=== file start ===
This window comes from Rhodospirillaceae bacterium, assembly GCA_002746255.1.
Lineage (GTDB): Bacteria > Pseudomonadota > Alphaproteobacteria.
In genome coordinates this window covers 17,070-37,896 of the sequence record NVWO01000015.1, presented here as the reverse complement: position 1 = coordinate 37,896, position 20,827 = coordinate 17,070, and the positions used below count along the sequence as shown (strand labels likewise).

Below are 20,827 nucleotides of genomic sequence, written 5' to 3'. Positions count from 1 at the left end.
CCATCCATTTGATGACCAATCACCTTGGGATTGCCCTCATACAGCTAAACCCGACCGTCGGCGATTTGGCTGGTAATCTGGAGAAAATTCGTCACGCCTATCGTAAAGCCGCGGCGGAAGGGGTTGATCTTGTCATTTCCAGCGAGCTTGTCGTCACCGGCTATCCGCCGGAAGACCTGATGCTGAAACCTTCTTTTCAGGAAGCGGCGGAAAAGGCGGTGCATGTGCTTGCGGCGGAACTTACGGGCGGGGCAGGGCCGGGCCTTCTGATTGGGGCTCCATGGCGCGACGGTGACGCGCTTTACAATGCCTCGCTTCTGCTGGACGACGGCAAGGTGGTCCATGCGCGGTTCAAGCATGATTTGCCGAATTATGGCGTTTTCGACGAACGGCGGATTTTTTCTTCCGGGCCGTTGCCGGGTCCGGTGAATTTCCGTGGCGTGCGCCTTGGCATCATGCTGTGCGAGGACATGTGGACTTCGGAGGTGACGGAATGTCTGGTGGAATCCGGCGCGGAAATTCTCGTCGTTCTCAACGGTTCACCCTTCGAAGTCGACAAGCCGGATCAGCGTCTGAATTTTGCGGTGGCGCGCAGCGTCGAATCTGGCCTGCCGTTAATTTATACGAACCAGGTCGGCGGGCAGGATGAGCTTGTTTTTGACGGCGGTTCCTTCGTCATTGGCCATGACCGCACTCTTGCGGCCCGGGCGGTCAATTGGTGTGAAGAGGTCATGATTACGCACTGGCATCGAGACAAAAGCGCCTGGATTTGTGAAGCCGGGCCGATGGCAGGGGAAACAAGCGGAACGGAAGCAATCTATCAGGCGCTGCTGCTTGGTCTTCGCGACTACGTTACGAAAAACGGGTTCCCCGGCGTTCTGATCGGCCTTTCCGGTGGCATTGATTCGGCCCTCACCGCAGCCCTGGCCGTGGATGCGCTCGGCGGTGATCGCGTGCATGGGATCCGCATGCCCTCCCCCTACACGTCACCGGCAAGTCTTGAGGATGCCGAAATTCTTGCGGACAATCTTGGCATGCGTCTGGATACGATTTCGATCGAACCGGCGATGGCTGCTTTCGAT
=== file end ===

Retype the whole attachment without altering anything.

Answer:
This window comes from Rhodospirillaceae bacterium, assembly GCA_002746255.1.
Lineage (GTDB): Bacteria > Pseudomonadota > Alphaproteobacteria.
In genome coordinates this window covers 17,070-37,896 of the sequence record NVWO01000015.1, presented here as the reverse complement: position 1 = coordinate 37,896, position 20,827 = coordinate 17,070, and the positions used below count along the sequence as shown (strand labels likewise).

Below are 20,827 nucleotides of genomic sequence, written 5' to 3'. Positions count from 1 at the left end.
CCATCCATTTGATGACCAATCACCTTGGGATTGCCCTCATACAGCTAAACCCGACCGTCGGCGATTTGGCTGGTAATCTGGAGAAAATTCGTCACGCCTATCGTAAAGCCGCGGCGGAAGGGGTTGATCTTGTCATTTCCAGCGAGCTTGTCGTCACCGGCTATCCGCCGGAAGACCTGATGCTGAAACCTTCTTTTCAGGAAGCGGCGGAAAAGGCGGTGCATGTGCTTGCGGCGGAACTTACGGGCGGGGCAGGGCCGGGCCTTCTGATTGGGGCTCCATGGCGCGACGGTGACGCGCTTTACAATGCCTCGCTTCTGCTGGACGACGGCAAGGTGGTCCATGCGCGGTTCAAGCATGATTTGCCGAATTATGGCGTTTTCGACGAACGGCGGATTTTTTCTTCCGGGCCGTTGCCGGGTCCGGTGAATTTCCGTGGCGTGCGCCTTGGCATCATGCTGTGCGAGGACATGTGGACTTCGGAGGTGACGGAATGTCTGGTGGAATCCGGCGCGGAAATTCTCGTCGTTCTCAACGGTTCACCCTTCGAAGTCGACAAGCCGGATCAGCGTCTGAATTTTGCGGTGGCGCGCAGCGTCGAATCTGGCCTGCCGTTAATTTATACGAACCAGGTCGGCGGGCAGGATGAGCTTGTTTTTGACGGCGGTTCCTTCGTCATTGGCCATGACCGCACTCTTGCGGCCCGGGCGGTCAATTGGTGTGAAGAGGTCATGATTACGCACTGGCATCGAGACAAAAGCGCCTGGATTTGTGAAGCCGGGCCGATGGCAGGGGAAACAAGCGGAACGGAAGCAATCTATCAGGCGCTGCTGCTTGGTCTTCGCGACTACGTTACGAAAAACGGGTTCCCCGGCGTTCTGATCGGCCTTTCCGGTGGCATTGATTCGGCCCTCACCGCAGCCCTGGCCGTGGATGCGCTCGGCGGTGATCGCGTGCATGGGATCCGCATGCCCTCCCCCTACACGTCACCGGCAAGTCTTGAGGATGCCGAAATTCTTGCGGACAATCTTGGCATGCGTCTGGATACGATTTCGATCGAACCGGCGATGGCTGCTTTCGAT